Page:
It’s all a mystery to Crispin but it helps prepare him for his arrival in the city and his encounters with the figures that rule it. His wariness of the numinous figures that govern the supernatural world make him a lot more thoughtful in his approaches to other people. He thinks a lot harder about his responses to situations or what other people say and although it doesn’t stop him from shooting himself in the foot occasionally, it does make him appear more forthright than hotheaded (although, unlike a lot of other bad-tempered characters in fiction, Crispin frequently does lose his temper and almost never for plot or character reasons… unlike a lot of other bad-tempered characters in fiction). And he needs to appear wiser than he is because the rulers of the city and their attendant factions are incredibly competent and possess near omniscient wisdom about how the people around them work. I mean, this is de rigeur for a Kay novel: all his books are populated by incredibly clever people who never make a move that doesn’t have several layers of contingencies behind it. It would be easy to parody this or become sick of it, but Kay’s novels frequently feature environments in which only the keenest of minds can survive.
But Crispin is not an intriguer: he’s an artist. And art, in Kay’s novels, serves as a mirror to understanding what happens in the world. When these characters look through the lens of their art they frequently have insights that are denied ordinary people; and it is the skill of Kay’s writing that this doesn’t single them out as special, merely highly observant. Crispin was also different to a lot of characters that I was reading in Fantasy at the time as well: Kay routinely features different art forms in his books – previous books featured musicians, singers and poets – but this was the first in which he showed an artist in a field that many people might not have been especially familiar with. And, given how much of history during the time that this book is based on is expressed through pieces of glass and tile pressed onto plaster, it feels perfectly normal to have a mosaicist as a narrator. Because popular art is also used as a means of recording what goes on in the world or changing the way that what happens is observed.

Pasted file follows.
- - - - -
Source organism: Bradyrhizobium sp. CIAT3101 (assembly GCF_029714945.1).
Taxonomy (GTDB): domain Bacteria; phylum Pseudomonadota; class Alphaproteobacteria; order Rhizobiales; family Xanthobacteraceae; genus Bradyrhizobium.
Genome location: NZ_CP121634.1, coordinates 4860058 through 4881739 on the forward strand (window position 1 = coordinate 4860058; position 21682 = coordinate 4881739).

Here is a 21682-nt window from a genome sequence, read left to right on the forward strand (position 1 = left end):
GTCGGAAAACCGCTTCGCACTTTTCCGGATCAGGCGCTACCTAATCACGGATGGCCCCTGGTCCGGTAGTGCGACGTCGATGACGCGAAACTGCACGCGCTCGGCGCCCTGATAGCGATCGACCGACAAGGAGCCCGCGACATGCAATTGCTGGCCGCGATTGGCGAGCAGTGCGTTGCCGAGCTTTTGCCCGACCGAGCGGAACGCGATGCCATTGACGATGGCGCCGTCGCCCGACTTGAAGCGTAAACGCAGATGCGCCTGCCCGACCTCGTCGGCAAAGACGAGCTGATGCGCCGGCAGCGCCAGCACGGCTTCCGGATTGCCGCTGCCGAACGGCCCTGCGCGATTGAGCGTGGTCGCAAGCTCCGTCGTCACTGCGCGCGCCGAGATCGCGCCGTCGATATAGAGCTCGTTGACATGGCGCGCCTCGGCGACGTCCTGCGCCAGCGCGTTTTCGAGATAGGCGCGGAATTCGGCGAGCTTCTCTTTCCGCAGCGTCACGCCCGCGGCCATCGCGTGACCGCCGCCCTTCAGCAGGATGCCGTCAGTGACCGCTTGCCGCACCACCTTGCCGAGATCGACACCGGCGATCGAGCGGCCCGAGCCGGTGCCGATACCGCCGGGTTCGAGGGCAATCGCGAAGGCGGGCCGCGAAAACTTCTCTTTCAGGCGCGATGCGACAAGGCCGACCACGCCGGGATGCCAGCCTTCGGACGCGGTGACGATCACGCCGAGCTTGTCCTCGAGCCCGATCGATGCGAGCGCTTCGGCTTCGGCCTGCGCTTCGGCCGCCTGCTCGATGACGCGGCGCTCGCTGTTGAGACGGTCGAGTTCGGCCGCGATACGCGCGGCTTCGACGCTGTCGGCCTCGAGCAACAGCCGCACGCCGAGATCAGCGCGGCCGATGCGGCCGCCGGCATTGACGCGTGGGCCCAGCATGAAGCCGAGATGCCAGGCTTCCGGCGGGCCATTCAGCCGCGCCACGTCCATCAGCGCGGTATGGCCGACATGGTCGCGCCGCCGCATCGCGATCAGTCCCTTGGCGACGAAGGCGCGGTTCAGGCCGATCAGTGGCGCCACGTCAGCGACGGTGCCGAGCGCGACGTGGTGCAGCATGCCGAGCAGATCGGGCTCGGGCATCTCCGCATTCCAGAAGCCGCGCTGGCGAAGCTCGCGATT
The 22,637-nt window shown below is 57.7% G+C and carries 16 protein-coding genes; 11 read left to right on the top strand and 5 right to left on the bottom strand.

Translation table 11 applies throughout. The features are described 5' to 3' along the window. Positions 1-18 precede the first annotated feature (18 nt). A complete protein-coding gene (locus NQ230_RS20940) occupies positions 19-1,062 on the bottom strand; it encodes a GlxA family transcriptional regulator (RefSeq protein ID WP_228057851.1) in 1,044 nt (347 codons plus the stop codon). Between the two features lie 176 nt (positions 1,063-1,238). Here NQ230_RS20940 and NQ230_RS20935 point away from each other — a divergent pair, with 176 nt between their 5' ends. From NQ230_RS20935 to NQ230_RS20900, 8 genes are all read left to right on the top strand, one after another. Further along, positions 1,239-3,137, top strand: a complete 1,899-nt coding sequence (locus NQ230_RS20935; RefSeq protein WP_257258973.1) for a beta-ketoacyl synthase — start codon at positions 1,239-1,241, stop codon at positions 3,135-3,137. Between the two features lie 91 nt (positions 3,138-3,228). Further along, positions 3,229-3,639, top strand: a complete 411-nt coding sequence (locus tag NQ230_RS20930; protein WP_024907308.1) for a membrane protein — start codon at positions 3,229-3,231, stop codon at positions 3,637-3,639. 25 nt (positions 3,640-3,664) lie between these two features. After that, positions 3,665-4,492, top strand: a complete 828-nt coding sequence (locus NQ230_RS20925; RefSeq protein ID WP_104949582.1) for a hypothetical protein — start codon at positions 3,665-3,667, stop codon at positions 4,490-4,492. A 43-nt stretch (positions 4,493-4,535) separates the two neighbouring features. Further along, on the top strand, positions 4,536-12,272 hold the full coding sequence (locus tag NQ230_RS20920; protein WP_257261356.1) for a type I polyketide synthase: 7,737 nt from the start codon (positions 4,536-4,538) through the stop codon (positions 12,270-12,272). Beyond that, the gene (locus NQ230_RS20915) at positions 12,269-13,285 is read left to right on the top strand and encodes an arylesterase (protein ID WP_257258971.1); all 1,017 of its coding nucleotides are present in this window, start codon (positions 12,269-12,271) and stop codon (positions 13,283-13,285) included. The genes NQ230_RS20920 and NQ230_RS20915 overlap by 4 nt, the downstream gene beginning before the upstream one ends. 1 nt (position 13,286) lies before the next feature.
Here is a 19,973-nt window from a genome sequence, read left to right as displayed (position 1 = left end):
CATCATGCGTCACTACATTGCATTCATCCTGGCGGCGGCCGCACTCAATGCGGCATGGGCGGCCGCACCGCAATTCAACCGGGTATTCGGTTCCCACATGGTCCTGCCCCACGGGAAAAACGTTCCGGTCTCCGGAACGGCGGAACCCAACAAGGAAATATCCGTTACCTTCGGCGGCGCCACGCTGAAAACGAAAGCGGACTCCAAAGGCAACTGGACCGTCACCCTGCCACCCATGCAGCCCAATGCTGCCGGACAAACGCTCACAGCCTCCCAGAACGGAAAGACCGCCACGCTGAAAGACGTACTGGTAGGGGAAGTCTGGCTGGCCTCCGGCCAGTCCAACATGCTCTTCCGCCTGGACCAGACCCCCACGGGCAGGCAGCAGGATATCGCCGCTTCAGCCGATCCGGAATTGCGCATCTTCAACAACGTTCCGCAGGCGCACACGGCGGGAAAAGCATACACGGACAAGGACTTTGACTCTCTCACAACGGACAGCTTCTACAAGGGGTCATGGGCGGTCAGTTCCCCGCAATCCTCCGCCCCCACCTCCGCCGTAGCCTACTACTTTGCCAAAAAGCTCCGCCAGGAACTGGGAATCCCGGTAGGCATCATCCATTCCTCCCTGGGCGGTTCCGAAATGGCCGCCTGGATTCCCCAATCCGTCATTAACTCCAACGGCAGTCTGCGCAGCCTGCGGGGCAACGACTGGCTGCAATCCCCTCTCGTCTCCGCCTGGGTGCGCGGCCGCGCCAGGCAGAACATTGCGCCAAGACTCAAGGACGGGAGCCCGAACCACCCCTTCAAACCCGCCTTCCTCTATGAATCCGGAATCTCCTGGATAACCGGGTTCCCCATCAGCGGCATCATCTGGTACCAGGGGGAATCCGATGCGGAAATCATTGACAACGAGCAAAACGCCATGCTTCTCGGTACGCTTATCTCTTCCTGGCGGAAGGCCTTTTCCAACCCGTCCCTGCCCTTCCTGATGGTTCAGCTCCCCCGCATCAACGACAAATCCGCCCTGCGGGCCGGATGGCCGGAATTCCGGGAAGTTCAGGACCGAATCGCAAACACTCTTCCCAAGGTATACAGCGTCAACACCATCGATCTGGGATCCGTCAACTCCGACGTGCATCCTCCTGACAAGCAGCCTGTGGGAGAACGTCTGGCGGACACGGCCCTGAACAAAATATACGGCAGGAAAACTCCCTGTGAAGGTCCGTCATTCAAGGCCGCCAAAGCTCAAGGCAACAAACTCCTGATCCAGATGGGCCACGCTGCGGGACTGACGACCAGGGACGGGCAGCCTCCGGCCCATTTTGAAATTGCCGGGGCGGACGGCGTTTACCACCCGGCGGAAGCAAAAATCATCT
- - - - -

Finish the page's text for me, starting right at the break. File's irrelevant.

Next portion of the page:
But it isn’t just through recorded history that we see change happening. Something that Kay had done occasionally in previous books becomes a minor theme here, although it is expanded on in later novels: we frequently see events through the eyes of a character that will never appear again. Or we might get an event (as happens in Lord Of Emperors) that has no relevance to the current story but explains a lot of the history of earlier or later times, just to put the events we are reading about into some kind of context or perspective. It’s also a way of reminding us that we are but mortal and that this, too, shall pass.
As usual, I’m being vague about the characters and events of this novel. I really don’t want to spoil the story because I want you to seek out and read these books for yourself. Suffice it to say that this is a set of novels that you will read for the story but stay for the setting, characters and the writing.